Any person who may wish to use upon his own estate any water of which he can dispose shall have the right to make it flow through the intervening estates, with the obligation to indemnify their owners, as well as the owners of the lower estates upon which the waters may filter or descend. The easement of aqueduct does not prevent the owner of the servient estate from closing or fencing it, or from building over the aqueduct in such manner as not to cause the latter any damage, or render necessary repairs and cleanings impossible. In both cases, the public highway must substantially meet the needs of the dominant estate in order that the easement may be extinguished. Whenever it is necessary to establish a compulsory easement of the right of way or for a watering place for animals, the provisions of this Section and those of Articles 640 and 641 shall be observed. (1) Whenever in the dividing wall of buildings there is a window or opening; (2) Whenever the dividing wall is, on one side, straight and plumb on all its facement, and on the other, it has similar conditions on the upper part, but the lower part slants or projects outward; (3) Whenever the entire wall is built within the boundaries of one of the estates; (4) Whenever the dividing wall bears the burden of the binding beams, floors and roof frame of one of the buildings, but not those of the others; (5) Whenever the dividing wall between courtyards, gardens, and tenements is constructed in such a way that the coping sheds the water upon only one of the estates; (6) Whenever the dividing wall, being built of masonry, has stepping stones, which at certain intervals project from the surface on one side only, but not on the other; (7) Whenever lands inclosed by fences or live hedges adjoin others which are not inclosed. Ditches or drains opened between two estates are also presumed as common to both, if there is no title or sign showing the contrary. The cost of repairs and construction of party walls and the maintenance of fences, live hedges, ditches, and drains owned in common, shall be borne by all the owners of the lands or tenements having the party wall in their favor, in proportion to the right of each. If the owner of a building, supported by a party wall desires to demolish the building, he may also renounce his part-ownership of the wall, but the cost of all repairs and work necessary to prevent any damage which the demolition may cause to the party wall, on this occasion only, shall be borne by him. The expenses of maintaining the wall in the part newly raised or deepened at its foundation shall also be paid for by him; and, in addition, the indemnity for the increased expenses which may be necessary for the preservation of the party wall by reason of the greater height or depth which has been given it. The other owners who have not contributed in giving increased height, depth or thickness to the wall may, nevertheless, acquire the right of part-ownership therein, by paying proportionally the value of the work at the time of the acquisition and of the land used for its increased thickness. When the distances in Article 670 are not observed, the owner of a wall which is not party wall, adjoining a tenement or piece of land belonging to another, can make in it openings to admit light at the height of the ceiling joints or immediately under the ceiling, and of the size of thirty centimeters square, and, in every case, with an iron grating imbedded in the wall and with a wire screen. Whenever by any title a right has been acquired to have direct views, balconies or belvederes overlooking an adjoining property, the owner of the servient estate cannot build thereon at less than a distance of three meters to be measured in the manner provided in Article 671. The owner of a building shall be obliged to construct its roof or covering in such manner that the rain water shall fall on his own land or on a street or public place, and not on the land of his neighbor, even though the adjacent land may belong to two or more persons, one of whom is the owner of the roof. The owner of a tenement or a piece of land, subject to the easement of receiving water falling from roofs, may build in such manner as to receive the water upon his own roof or give it another outlet in accordance with local ordinances or customs, and in such a way as not to cause any nuisance or damage whatever to the dominant estate. The provisions of this article also apply to trees which have grown spontaneously.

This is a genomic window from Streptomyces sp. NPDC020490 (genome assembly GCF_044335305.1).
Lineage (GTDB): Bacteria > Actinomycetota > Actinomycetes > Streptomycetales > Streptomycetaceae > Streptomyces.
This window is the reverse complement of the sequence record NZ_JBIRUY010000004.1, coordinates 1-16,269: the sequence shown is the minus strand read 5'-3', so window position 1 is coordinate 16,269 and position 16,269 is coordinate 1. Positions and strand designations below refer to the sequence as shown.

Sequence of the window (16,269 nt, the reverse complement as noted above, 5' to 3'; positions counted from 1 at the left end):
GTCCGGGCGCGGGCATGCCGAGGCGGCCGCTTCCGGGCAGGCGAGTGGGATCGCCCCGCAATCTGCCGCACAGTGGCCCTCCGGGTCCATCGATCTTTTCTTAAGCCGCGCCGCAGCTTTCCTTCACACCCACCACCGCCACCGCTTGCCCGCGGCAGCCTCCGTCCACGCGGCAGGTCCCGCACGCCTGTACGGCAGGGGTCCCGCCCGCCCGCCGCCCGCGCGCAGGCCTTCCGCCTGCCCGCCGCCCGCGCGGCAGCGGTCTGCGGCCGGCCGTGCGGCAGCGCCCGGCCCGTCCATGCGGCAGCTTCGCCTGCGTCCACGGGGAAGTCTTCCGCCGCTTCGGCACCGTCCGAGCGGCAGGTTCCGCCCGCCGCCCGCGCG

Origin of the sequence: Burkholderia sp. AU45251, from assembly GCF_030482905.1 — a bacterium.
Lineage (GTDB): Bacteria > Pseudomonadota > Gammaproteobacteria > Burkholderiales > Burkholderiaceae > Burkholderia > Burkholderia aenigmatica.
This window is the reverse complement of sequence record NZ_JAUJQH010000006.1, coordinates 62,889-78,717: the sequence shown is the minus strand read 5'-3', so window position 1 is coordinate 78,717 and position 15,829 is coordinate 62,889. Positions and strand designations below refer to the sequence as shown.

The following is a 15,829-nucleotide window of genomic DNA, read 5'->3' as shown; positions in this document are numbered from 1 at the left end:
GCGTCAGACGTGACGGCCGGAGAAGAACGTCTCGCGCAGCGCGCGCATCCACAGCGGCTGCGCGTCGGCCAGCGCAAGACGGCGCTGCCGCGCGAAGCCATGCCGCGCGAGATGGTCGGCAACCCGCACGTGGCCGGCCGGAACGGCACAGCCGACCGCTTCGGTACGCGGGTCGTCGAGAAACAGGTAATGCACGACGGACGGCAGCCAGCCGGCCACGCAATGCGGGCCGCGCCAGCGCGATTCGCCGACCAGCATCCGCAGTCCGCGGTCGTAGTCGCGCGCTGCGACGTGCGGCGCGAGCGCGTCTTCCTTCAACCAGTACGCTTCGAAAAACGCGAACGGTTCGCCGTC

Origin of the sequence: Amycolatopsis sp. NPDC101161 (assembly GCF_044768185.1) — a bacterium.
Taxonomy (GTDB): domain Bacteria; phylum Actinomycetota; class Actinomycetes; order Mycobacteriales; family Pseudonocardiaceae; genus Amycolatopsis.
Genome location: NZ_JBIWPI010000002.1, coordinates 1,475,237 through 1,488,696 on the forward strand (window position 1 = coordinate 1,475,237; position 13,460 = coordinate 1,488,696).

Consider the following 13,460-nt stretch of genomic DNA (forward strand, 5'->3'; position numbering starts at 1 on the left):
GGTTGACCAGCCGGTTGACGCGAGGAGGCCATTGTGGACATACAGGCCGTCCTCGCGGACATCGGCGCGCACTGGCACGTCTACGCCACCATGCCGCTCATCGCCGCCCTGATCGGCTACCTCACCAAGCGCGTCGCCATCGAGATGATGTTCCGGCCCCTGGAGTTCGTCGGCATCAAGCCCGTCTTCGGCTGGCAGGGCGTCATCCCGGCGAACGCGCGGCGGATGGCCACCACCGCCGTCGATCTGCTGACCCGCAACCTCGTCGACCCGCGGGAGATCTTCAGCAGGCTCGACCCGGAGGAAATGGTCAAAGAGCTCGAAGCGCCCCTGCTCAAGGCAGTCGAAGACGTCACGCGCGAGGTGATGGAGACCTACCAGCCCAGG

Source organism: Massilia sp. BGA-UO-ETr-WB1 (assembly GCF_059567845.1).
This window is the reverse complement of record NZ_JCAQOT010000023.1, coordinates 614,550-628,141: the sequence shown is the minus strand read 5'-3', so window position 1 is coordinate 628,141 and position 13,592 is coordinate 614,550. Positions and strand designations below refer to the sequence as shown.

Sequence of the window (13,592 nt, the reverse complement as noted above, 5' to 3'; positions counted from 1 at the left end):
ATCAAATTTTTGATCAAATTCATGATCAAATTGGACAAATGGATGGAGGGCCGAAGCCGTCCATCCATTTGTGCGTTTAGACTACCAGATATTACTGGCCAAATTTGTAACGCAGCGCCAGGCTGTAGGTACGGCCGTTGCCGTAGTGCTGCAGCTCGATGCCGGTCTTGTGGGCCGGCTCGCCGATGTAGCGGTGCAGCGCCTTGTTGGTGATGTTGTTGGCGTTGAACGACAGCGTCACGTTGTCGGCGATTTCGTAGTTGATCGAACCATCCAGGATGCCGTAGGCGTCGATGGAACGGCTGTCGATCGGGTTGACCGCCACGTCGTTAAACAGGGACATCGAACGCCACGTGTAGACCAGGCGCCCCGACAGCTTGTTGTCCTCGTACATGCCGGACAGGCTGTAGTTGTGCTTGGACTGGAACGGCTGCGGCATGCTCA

The amount of the down payment determines how much the lender is protected against various factors that can reduce the collateral’s value.
It also protects the lender from lost profits between the last payment and the subsequent sale of the collateral.
Search for laws mandating on property improvement:
The owner of a tenement or piece of land, the usufruct of which belongs to another, may impose thereon, without the consent of the usufructuary, any servitudes which will not injure the right of usufruct. But the consent given by one of the co-owners separately from the others shall bind the grantor and his successors not to prevent the exercise of the right granted. In default thereof, the easement shall be governed by such provisions of this Title as are applicable thereto. (1) Injures or endangers the health or safety of others; or (2) Annoys or offends the senses; or (3) Shocks, defies or disregards decency or morality; or (4) Obstructs or interferes with the free passage of any public highway or street, or any body of water; or (5) Hinders or impairs the use of property.